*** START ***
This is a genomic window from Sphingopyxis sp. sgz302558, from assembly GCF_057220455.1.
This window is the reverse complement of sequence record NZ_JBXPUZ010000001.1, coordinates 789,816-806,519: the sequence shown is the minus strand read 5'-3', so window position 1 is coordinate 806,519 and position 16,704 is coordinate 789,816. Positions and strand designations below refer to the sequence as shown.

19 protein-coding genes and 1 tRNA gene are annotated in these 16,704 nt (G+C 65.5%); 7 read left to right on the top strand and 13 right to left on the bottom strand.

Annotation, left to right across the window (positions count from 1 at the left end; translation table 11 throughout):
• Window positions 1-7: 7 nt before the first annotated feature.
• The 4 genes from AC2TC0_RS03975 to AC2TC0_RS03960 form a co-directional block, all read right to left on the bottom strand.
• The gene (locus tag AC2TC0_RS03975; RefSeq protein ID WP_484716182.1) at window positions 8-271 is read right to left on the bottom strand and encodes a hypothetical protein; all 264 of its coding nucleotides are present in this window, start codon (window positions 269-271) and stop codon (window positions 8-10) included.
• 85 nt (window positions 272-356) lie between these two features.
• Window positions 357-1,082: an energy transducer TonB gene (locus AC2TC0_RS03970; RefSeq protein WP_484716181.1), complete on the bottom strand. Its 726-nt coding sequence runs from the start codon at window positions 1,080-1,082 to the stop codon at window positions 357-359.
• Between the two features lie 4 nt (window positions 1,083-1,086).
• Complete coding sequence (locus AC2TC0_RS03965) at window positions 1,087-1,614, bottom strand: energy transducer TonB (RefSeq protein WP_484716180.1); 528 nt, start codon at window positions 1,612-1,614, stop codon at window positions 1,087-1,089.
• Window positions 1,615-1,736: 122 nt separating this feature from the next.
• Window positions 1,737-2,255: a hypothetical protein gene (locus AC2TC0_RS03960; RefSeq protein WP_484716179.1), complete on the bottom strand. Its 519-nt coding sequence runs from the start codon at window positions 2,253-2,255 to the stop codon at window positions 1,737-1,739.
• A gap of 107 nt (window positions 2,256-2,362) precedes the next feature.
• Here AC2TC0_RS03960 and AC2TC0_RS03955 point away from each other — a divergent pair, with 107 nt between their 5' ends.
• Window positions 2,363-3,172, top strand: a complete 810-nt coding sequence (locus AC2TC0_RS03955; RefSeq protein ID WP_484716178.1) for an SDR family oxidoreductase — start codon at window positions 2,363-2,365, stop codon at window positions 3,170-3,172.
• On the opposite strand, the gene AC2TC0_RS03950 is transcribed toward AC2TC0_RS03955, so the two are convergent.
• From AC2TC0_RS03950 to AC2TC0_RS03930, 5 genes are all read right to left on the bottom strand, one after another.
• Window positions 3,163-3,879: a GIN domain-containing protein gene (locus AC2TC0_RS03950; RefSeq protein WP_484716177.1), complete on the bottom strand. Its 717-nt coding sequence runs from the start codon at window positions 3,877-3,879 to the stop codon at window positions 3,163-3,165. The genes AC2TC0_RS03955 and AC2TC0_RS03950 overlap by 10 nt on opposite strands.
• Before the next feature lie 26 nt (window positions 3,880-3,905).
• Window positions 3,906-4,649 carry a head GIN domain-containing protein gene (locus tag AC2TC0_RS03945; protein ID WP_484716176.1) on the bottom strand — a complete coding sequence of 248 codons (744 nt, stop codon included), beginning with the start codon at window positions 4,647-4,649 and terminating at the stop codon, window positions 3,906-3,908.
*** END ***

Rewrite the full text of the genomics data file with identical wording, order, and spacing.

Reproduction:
This is a genomic window from Sphingopyxis sp. sgz302558, from assembly GCF_057220455.1.
This window is the reverse complement of sequence record NZ_JBXPUZ010000001.1, coordinates 789,816-806,519: the sequence shown is the minus strand read 5'-3', so window position 1 is coordinate 806,519 and position 16,704 is coordinate 789,816. Positions and strand designations below refer to the sequence as shown.

19 protein-coding genes and 1 tRNA gene are annotated in these 16,704 nt (G+C 65.5%); 7 read left to right on the top strand and 13 right to left on the bottom strand.

Annotation, left to right across the window (positions count from 1 at the left end; translation table 11 throughout):
• Window positions 1-7: 7 nt before the first annotated feature.
• The 4 genes from AC2TC0_RS03975 to AC2TC0_RS03960 form a co-directional block, all read right to left on the bottom strand.
• The gene (locus tag AC2TC0_RS03975; RefSeq protein ID WP_484716182.1) at window positions 8-271 is read right to left on the bottom strand and encodes a hypothetical protein; all 264 of its coding nucleotides are present in this window, start codon (window positions 269-271) and stop codon (window positions 8-10) included.
• 85 nt (window positions 272-356) lie between these two features.
• Window positions 357-1,082: an energy transducer TonB gene (locus AC2TC0_RS03970; RefSeq protein WP_484716181.1), complete on the bottom strand. Its 726-nt coding sequence runs from the start codon at window positions 1,080-1,082 to the stop codon at window positions 357-359.
• Between the two features lie 4 nt (window positions 1,083-1,086).
• Complete coding sequence (locus AC2TC0_RS03965) at window positions 1,087-1,614, bottom strand: energy transducer TonB (RefSeq protein WP_484716180.1); 528 nt, start codon at window positions 1,612-1,614, stop codon at window positions 1,087-1,089.
• Window positions 1,615-1,736: 122 nt separating this feature from the next.
• Window positions 1,737-2,255: a hypothetical protein gene (locus AC2TC0_RS03960; RefSeq protein WP_484716179.1), complete on the bottom strand. Its 519-nt coding sequence runs from the start codon at window positions 2,253-2,255 to the stop codon at window positions 1,737-1,739.
• A gap of 107 nt (window positions 2,256-2,362) precedes the next feature.
• Here AC2TC0_RS03960 and AC2TC0_RS03955 point away from each other — a divergent pair, with 107 nt between their 5' ends.
• Window positions 2,363-3,172, top strand: a complete 810-nt coding sequence (locus AC2TC0_RS03955; RefSeq protein ID WP_484716178.1) for an SDR family oxidoreductase — start codon at window positions 2,363-2,365, stop codon at window positions 3,170-3,172.
• On the opposite strand, the gene AC2TC0_RS03950 is transcribed toward AC2TC0_RS03955, so the two are convergent.
• From AC2TC0_RS03950 to AC2TC0_RS03930, 5 genes are all read right to left on the bottom strand, one after another.
• Window positions 3,163-3,879: a GIN domain-containing protein gene (locus AC2TC0_RS03950; RefSeq protein WP_484716177.1), complete on the bottom strand. Its 717-nt coding sequence runs from the start codon at window positions 3,877-3,879 to the stop codon at window positions 3,163-3,165. The genes AC2TC0_RS03955 and AC2TC0_RS03950 overlap by 10 nt on opposite strands.
• Before the next feature lie 26 nt (window positions 3,880-3,905).
• Window positions 3,906-4,649 carry a head GIN domain-containing protein gene (locus tag AC2TC0_RS03945; protein ID WP_484716176.1) on the bottom strand — a complete coding sequence of 248 codons (744 nt, stop codon included), beginning with the start codon at window positions 4,647-4,649 and terminating at the stop codon, window positions 3,906-3,908.